Now what could take Amazon down?

Well, if we get a major NASDAQ (INDEXNASDAQ:.IXIC) collapse, that would be a problem. If the US economy went into a major recession, that too would hurt.

But this is a revenue story. If that top line shows major deceleration, it will be time to freak out.

If people stop signing up for Prime, it will be time to freak out.

For now, Amazon is fine.

Now excuse me. I have a banana guard to order.

Twitter: @MichaelComeau

Follow the markets all day every day with a FREE 14 day trial to Buzz & Banter. Over 30 professional traders share their ideas in real-time. Learn more.
< Previous
  • 1
Next >
No positions in stocks mentioned.
The information on this website solely reflects the analysis of or opinion about the performance of securities and financial markets by the writers whose articles appear on the site. The views expressed by the writers are not necessarily the views of Minyanville Media, Inc. or members of its management. Nothing contained on the website is intended to constitute a recommendation or advice addressed to an individual investor or category of investors to purchase, sell or hold any security, or to take any action with respect to the prospective movement of the securities markets or to solicit the purchase or sale of any security. Any investment decisions must be made by the reader either individually or in consultation with his or her investment professional. Minyanville writers and staff may trade or hold positions in securities that are discussed in articles appearing on the website. Writers of articles are required to disclose whether they have a position in any stock or fund discussed in an article, but are not permitted to disclose the size or direction of the position. Nothing on this website is intended to solicit business of any kind for a writer's business or fund. Minyanville management and staff as well as contributing writers will not respond to emails or other communications requesting investment advice.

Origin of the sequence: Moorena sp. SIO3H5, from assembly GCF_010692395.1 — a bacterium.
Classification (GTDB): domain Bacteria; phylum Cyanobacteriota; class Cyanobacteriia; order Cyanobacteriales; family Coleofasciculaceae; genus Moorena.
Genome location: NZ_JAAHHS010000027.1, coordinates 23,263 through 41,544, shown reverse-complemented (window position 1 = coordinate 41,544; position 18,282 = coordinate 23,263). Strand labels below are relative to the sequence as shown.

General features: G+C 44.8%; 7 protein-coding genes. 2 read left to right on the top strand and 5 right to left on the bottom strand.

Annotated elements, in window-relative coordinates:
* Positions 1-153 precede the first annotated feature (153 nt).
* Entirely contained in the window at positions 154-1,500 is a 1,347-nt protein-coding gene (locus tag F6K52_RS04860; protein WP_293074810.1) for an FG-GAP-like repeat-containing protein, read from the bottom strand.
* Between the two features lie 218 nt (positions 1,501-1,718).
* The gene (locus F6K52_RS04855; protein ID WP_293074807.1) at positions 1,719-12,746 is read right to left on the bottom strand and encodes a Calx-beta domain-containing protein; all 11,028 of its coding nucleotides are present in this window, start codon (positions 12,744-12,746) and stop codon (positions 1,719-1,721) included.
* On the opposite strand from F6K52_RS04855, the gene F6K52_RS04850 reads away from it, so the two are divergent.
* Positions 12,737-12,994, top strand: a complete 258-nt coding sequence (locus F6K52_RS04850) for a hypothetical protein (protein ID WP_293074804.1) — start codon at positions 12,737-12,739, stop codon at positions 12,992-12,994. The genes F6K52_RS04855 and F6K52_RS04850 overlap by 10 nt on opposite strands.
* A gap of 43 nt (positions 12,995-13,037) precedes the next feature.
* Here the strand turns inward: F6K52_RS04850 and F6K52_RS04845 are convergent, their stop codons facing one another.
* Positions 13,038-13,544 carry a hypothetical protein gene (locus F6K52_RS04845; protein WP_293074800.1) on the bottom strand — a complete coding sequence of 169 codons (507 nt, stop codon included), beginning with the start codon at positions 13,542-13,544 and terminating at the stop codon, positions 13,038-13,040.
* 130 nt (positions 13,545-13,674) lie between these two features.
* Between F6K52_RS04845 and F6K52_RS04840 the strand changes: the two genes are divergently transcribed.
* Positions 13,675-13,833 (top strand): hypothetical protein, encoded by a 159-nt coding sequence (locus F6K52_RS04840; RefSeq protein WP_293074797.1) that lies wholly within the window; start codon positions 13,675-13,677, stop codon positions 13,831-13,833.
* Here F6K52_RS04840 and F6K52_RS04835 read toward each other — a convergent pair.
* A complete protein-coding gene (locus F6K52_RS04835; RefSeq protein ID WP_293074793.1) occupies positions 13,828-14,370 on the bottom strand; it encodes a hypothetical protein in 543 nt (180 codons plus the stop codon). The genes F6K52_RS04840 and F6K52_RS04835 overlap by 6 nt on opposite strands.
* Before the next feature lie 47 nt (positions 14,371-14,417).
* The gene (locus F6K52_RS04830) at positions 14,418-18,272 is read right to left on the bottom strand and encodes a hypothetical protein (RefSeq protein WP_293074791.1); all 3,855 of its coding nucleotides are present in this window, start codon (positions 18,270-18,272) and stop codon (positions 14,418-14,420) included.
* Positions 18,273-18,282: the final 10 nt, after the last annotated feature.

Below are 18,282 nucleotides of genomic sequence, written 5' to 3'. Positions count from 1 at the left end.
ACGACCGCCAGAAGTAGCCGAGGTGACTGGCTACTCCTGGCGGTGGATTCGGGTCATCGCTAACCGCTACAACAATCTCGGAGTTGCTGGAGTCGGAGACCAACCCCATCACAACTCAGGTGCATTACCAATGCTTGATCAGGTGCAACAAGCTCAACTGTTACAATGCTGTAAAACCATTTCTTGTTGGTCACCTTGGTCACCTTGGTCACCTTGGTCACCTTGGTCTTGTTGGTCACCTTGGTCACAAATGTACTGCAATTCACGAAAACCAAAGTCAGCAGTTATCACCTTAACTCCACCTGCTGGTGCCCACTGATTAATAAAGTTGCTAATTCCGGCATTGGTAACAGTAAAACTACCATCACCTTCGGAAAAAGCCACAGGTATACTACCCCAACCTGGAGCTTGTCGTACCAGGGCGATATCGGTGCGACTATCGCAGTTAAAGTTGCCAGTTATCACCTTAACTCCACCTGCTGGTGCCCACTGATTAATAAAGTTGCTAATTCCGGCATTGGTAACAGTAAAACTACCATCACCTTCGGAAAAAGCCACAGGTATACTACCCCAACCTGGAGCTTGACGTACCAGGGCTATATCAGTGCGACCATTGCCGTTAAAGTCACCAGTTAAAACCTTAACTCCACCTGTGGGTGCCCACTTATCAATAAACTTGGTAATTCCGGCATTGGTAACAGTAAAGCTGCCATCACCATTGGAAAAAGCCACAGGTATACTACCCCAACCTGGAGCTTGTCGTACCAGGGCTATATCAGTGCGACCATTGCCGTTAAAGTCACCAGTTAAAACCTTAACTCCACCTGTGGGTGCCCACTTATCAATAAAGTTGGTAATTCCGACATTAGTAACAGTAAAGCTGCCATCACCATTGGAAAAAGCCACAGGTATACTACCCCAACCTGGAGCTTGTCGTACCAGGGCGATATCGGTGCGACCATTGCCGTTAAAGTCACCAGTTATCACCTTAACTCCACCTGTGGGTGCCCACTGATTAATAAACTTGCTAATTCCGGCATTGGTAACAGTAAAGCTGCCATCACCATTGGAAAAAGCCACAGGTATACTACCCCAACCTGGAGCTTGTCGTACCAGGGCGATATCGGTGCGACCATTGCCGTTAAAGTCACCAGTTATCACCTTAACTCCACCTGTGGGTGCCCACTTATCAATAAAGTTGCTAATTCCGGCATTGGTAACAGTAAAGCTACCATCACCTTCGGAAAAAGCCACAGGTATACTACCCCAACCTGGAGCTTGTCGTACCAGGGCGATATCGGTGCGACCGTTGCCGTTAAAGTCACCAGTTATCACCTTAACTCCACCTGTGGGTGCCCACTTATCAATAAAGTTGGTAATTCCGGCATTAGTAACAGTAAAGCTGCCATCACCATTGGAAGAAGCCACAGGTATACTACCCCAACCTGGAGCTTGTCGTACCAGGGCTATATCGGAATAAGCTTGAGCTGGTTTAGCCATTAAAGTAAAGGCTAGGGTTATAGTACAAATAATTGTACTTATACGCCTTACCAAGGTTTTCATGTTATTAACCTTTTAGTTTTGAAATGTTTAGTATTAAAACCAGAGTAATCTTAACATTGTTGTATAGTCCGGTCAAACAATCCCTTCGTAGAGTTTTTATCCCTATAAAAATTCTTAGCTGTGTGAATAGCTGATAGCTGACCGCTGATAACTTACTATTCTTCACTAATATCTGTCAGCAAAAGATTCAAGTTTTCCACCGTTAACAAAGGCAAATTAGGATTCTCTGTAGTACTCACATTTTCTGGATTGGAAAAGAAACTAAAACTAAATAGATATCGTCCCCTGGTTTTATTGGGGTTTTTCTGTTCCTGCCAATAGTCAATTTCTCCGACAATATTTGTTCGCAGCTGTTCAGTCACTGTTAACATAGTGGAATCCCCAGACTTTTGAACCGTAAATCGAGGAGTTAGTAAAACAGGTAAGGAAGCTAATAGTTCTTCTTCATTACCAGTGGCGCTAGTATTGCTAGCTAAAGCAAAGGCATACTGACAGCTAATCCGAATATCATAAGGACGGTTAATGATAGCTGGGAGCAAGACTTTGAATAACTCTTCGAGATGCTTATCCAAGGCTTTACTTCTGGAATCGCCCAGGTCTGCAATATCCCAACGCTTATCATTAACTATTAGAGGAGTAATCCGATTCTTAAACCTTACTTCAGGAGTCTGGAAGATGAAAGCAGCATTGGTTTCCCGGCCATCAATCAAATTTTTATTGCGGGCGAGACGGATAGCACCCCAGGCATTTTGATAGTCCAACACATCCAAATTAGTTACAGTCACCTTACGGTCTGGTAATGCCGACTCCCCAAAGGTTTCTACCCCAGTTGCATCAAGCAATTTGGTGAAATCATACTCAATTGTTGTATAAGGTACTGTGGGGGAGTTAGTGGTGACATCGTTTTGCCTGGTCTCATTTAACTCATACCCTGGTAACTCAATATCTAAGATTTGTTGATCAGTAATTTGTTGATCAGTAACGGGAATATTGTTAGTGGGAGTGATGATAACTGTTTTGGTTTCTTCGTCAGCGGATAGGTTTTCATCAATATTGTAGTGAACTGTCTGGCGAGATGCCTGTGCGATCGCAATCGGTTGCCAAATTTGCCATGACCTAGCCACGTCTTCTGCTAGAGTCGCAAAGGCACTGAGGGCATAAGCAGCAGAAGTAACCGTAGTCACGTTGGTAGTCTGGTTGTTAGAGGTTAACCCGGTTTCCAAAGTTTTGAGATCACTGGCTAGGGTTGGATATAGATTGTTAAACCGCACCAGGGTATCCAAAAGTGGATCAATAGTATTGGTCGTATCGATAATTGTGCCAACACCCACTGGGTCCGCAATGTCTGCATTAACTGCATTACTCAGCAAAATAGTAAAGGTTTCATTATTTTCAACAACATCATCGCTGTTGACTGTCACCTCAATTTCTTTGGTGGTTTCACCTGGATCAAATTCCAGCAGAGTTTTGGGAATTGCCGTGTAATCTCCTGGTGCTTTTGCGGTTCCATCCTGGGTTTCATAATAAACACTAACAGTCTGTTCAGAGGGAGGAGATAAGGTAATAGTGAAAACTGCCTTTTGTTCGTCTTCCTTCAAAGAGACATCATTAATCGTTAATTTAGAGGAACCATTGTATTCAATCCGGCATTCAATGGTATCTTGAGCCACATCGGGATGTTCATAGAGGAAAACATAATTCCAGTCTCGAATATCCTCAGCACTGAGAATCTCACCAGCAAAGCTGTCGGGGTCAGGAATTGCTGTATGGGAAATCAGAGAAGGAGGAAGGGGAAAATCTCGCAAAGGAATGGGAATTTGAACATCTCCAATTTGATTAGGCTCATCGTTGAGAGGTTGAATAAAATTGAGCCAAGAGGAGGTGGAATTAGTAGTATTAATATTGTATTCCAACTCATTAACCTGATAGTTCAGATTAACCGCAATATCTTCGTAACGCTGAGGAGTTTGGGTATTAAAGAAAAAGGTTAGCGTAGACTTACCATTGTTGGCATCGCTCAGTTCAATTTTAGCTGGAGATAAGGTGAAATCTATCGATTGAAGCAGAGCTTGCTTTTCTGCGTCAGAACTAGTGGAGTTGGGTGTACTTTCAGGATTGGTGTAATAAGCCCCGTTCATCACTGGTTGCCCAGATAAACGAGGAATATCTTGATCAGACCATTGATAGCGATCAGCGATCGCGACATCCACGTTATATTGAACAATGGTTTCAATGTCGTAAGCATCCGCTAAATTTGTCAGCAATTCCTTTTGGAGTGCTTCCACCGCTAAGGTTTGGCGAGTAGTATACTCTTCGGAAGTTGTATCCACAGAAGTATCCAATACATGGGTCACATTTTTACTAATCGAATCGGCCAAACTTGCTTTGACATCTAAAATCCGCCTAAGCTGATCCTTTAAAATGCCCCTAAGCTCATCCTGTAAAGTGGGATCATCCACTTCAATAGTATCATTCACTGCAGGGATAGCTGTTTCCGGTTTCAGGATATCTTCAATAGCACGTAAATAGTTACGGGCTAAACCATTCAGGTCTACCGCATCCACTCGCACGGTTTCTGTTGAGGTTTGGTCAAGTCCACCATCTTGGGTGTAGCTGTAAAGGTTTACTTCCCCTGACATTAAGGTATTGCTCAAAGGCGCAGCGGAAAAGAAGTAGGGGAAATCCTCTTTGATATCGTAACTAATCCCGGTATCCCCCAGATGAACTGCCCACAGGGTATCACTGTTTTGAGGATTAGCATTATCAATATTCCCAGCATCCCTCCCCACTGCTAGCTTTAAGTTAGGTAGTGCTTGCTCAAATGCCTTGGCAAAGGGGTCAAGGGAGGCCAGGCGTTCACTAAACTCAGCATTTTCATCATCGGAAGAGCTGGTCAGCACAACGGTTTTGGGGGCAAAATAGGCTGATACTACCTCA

Copyright 2011 Minyanville Media, Inc. All Rights Reserved.